Lecture to Examine Parents’ Choices for Neighborhoods and Schools

The Center for Urban Research and Education (CURE) at Rutgers University–Camden will offer a free lecture exploring how parents decide where to live and send their children to school at 12:15 p.m. Thursday, May 8.

Annette Lareau, the Stanley I. Sheerr term professor in the social sciences at the University of Pennsylvania, and Kim Goyette, an associate professor of sociology at Temple University, will present a lecture titled “Choosing Homes, Choosing Schools: New Research on How Parents Think about Key Life Decisions.” Following the lecture, the book, Choosing Homes, Choosing Schools, a new edited volume by Lareau and Goyette, will be available to purchase and for them to sign.

The talk, which is free of charge and open to the public, will be held in the faculty lounge on the third floor of Armitage Hall. No registration is required. For further information, contact CURE Associate Director Natasha Tursi at ntursi@camden.rutgers.edu or 856-225-6797.

Lareau and Goyette will explain how a series of policy shifts over the past decade promise to change how Americans decide where to send their children to school. According to the researchers, in theory, the expanded use of standardized test scores and the boom in charter schools will allow parents to evaluate their assigned neighborhood school, or move in search of a better option. They will investigate the data that parents actually use to choose schools, whether there are differences among suburban and urban families, and whether parents’ choices influence school and residential segregation.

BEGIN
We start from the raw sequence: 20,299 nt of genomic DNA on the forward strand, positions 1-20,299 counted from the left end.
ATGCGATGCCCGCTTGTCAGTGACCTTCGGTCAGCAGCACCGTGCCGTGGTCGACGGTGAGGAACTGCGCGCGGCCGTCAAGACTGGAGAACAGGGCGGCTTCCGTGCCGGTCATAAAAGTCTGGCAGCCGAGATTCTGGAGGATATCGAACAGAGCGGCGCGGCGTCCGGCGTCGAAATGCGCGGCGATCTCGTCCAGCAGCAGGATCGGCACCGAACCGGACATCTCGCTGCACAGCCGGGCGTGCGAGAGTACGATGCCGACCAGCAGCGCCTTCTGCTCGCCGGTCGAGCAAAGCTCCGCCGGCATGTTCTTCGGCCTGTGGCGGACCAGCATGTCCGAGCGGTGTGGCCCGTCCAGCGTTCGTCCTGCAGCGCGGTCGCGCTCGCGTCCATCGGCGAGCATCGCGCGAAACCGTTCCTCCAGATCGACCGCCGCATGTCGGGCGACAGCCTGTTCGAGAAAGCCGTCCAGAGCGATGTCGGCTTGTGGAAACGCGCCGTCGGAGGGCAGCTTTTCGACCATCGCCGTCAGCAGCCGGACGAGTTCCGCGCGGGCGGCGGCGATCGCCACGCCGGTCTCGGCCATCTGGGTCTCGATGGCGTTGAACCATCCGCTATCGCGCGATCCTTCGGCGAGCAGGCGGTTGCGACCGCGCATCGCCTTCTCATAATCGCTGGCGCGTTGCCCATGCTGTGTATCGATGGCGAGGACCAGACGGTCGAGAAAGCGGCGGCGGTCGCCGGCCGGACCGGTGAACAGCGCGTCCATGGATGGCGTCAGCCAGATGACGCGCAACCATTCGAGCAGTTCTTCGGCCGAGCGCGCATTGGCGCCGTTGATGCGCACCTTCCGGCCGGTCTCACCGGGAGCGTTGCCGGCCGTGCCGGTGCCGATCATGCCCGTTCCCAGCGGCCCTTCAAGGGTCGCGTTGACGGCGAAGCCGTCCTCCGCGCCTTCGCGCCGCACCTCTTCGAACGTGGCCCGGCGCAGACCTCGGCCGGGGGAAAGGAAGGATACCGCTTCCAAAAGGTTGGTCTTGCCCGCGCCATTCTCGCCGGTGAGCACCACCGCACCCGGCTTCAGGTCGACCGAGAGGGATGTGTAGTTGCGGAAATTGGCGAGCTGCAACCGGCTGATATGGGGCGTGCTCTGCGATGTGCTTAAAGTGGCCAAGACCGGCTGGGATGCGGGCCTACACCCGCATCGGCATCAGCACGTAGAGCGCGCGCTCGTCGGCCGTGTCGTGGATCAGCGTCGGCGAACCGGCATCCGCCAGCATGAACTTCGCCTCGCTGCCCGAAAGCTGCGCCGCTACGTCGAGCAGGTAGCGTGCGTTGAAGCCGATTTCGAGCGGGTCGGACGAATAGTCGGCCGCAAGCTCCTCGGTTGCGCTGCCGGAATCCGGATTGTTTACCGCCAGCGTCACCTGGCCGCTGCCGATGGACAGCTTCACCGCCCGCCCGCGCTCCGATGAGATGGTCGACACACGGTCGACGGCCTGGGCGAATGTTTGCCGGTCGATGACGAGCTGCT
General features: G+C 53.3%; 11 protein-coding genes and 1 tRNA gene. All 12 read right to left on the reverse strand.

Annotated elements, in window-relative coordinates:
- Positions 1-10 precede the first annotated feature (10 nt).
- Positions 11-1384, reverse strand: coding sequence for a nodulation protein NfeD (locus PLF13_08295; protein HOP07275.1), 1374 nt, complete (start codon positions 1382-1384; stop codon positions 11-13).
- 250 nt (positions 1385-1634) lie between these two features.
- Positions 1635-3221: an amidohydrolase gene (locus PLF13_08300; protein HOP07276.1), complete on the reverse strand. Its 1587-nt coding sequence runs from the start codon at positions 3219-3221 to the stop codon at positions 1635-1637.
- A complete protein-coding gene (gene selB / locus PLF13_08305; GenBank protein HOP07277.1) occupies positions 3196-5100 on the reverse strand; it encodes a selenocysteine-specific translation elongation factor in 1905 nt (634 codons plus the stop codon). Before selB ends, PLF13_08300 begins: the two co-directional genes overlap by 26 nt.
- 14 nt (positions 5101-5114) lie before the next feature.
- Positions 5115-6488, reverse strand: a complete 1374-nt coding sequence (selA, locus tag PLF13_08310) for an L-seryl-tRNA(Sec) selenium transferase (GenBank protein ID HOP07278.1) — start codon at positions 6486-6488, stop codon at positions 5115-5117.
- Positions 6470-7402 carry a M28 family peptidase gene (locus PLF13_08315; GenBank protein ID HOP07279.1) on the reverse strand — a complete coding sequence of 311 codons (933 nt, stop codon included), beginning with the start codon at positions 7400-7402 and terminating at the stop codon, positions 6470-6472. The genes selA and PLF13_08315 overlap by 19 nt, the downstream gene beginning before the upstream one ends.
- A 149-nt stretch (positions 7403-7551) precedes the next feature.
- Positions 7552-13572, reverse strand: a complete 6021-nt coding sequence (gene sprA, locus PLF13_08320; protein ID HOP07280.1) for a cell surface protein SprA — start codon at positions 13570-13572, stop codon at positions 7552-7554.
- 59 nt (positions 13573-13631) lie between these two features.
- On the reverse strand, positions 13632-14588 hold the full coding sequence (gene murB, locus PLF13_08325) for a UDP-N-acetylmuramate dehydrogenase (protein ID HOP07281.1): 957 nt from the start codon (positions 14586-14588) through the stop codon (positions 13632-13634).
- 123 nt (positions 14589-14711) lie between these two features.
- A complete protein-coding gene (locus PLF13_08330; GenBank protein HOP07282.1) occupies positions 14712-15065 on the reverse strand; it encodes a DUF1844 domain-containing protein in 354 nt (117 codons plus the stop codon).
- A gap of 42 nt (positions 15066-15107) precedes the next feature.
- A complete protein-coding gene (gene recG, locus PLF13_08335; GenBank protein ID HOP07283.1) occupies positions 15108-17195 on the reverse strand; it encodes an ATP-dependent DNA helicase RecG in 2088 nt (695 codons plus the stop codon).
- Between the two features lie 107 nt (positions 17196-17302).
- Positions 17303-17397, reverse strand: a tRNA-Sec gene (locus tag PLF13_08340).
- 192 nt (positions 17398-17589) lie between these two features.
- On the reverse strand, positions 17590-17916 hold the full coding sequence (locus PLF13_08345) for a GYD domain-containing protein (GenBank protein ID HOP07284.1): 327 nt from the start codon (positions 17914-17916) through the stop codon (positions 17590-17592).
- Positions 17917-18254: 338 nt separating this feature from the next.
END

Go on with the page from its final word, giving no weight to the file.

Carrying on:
Lareau and Goyette will touch on chapters in Choosing Homes, Choosing Schools, which present a breakthrough analysis of the new era of school choice, and what it portends for American neighborhoods. The distinguished contributors will explore the complex relationships among education, neighborhood social networks, and larger patterns of inequality.

Founded in 2001, the Center for Urban Research and Education at Rutgers–Camden aims to encourage, facilitate, and promote research on urban issues by Rutgers-Camden faculty and their collaborators around the nation. The research center’s monthly seminars, held in conjunction with Rutgers–Camden’s Office of Civic Engagement, provide members and affiliates with opportunities to learn about cutting-edge research and initiatives from scholars, community activists, and others engaged in urban research and/or urban change.

Parking in Rutgers–Camden lots is by permit only. Visitors to Rutgers–Camden must obtain a temporary permit to park in a lot from 8 a.m. Mondays through 5 p.m. Fridays. For parking information, contact the Office of Parking at 856-225-6137.

Tom McLaughlin
Rutgers University–Camden
Editorial/Media Specialist
(856) 225-6545
thomas.mclaughlin@camden.rutgers.edu

Other News Stories

December 18, 2013

Award-winning cartoonist and graphic novelist Chris Ware will present a free public lecture on the Rutgers–Camden campus at 7:30 p.m. Wednesday, Jan. 29.

December 18, 2013
Paul A. Jargowsky, a professor of public policy and CURE director at Rutgers–Camden, has authored a new report revealing the extent to which concentrated poverty has returned to and, in some ways exceeded, the previous peak level of 1990.
December 17, 2013
For John Chillem, there is no greater reward than helping children and teenagers. At Rutgers–Camden, the senior psychology major was able to put his passion to practice during an internship at Kennedy University Hospital in Cherry Hill, where he worked in psychiatric services during the fall 2013 semester.
December 16, 2013
Rutgers–Camden professor Kate Epstein explores the origins of the merger between government and private industry in her new book, Torpedo: Inventing the Military-Industrial Complex in the United States and Great Britain, to be published in January by Harvard University Press.
December 13, 2013
Beginning in summer 2014, Rutgers–Camden will offer a graduate community development certificate (CDC) based in Puerto Rico. Approved by the Rutgers Board of Governors in June, the certificate has just been granted a license from the Council on Higher Education in Puerto Rico.

Pages